Thursday, April 25, 2024

EDITORIAL: Make Barrow’s story relevant

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TODAY’S CELEBRATION OF Errol Barrow Day in honour of the National Hero and late Prime Minister remains an important holiday on the national calendar. But for a growing number of Barbadians it may be losing its significance.

As someone who held high office, Barrow was a rather simple individual who avoided many of the trappings of his position. As a country we have honoured his memory in a dignified manner – a statue in his memory, his image on our $50 note and a building at the Cave Hill Campus of the University of the West Indies carrying his name.

There remains a strong connection for many senior Barbadians with the Barrow era since they can relate to the legend, what he meant and achieved – from the introduction of universal free secondary education to free school meals, leading the country into independence to instituting social security legislation, amongst other things. 

He will also be appreciated for gracefully walking way after his party had been rejected by the people at the polls, something many post-colonial leaders in developing countries found difficult to do at that time in the mid-70s.

It was evident he cherished certain democratic principles and the respect for good governance. No one can deny that it was his vision and selfless actions which positively and significantly led to many advancements in this island.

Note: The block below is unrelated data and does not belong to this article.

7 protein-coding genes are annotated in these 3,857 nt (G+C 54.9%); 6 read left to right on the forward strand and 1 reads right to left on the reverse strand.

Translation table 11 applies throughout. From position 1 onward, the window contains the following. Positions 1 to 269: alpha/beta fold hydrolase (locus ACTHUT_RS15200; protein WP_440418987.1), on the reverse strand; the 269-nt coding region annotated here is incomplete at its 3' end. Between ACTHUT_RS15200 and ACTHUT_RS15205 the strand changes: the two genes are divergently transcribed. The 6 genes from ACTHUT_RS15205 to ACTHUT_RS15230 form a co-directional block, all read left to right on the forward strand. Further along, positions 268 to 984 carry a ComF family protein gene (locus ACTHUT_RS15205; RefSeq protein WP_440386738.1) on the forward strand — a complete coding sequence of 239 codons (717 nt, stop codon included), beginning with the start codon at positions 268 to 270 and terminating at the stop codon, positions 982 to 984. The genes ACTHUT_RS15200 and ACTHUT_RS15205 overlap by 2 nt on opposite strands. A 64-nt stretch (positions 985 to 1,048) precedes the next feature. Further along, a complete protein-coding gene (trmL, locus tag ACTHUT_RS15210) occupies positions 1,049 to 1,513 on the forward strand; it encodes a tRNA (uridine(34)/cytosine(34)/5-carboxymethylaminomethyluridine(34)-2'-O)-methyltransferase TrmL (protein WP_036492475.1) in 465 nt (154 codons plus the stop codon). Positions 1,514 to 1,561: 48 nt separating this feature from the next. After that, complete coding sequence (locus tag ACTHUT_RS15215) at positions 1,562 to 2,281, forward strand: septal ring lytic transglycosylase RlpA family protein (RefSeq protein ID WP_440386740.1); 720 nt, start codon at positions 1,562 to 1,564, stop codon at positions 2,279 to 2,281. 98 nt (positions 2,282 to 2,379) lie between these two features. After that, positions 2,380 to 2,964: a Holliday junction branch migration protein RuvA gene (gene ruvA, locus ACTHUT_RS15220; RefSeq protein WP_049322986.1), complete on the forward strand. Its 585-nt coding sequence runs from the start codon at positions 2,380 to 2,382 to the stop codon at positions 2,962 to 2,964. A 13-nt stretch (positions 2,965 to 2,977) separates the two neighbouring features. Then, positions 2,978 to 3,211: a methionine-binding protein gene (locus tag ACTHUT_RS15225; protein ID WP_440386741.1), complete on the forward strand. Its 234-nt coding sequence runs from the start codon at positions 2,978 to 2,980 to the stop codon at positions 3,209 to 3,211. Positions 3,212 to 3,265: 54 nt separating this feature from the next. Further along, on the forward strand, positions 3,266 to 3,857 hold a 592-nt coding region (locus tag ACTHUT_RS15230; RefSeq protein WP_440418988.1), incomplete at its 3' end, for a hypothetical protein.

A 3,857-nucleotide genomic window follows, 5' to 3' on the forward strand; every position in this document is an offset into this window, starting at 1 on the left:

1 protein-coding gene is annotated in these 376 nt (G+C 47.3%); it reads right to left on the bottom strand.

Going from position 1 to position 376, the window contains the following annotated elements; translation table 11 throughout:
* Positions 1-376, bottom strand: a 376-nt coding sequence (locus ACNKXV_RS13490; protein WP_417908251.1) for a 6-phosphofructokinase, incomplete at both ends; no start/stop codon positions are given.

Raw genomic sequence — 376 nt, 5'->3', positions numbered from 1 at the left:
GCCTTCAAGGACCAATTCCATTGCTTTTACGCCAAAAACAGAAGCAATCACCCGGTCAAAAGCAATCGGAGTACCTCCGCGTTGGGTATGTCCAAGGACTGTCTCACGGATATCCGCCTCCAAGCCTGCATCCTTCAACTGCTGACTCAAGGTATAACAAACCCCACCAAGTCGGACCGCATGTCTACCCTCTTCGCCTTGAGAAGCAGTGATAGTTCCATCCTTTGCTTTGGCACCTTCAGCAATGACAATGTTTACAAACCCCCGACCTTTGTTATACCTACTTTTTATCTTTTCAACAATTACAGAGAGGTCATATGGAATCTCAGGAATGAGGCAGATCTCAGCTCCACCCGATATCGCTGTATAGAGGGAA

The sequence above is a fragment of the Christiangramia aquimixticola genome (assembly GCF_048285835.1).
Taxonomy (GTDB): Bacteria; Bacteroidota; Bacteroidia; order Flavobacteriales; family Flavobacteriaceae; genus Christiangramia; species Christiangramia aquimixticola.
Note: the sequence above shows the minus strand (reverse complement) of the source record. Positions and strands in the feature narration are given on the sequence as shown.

Barrow worked in the interest of Barbados and for all Barbadians. Little wonder his name is synonymous with Barbados.

Barrow’s death 30 years ago this year puts him as a mere historical figure for that segment of the population which will become increasingly detached from him despite the endearment many still have for him to this day. For the Democratic Labour Party, of which he was a founding member, its leader for many years and still an icon, their respect and celebrations are understandable. But the way we honour this national hero must not be limited to the acolytes of George Street.

It is the telling of the story of Barrow which remains important if the day is to have relevance 50 years from today.

This is why the events saluting the life and times of this outstanding patriot must transcend partisan party politics and resonate with all Barbadians.

It is a pity that the state has not seen it fit, either on its own or in collaboration with the University or the Barbados Museum & Historical Society, to have established a library where exhibits of Barrow, and indeed all other National Heroes and Prime Ministers can be on permanent display, allowing for a connection with the public. 

It is important that Barrow, and all other heroes, transcend political lines, which is why the celebrations this weekend should be at a national level.

This is particularly relevant going forward if the day is to survive, especially when the Dems are not in office.

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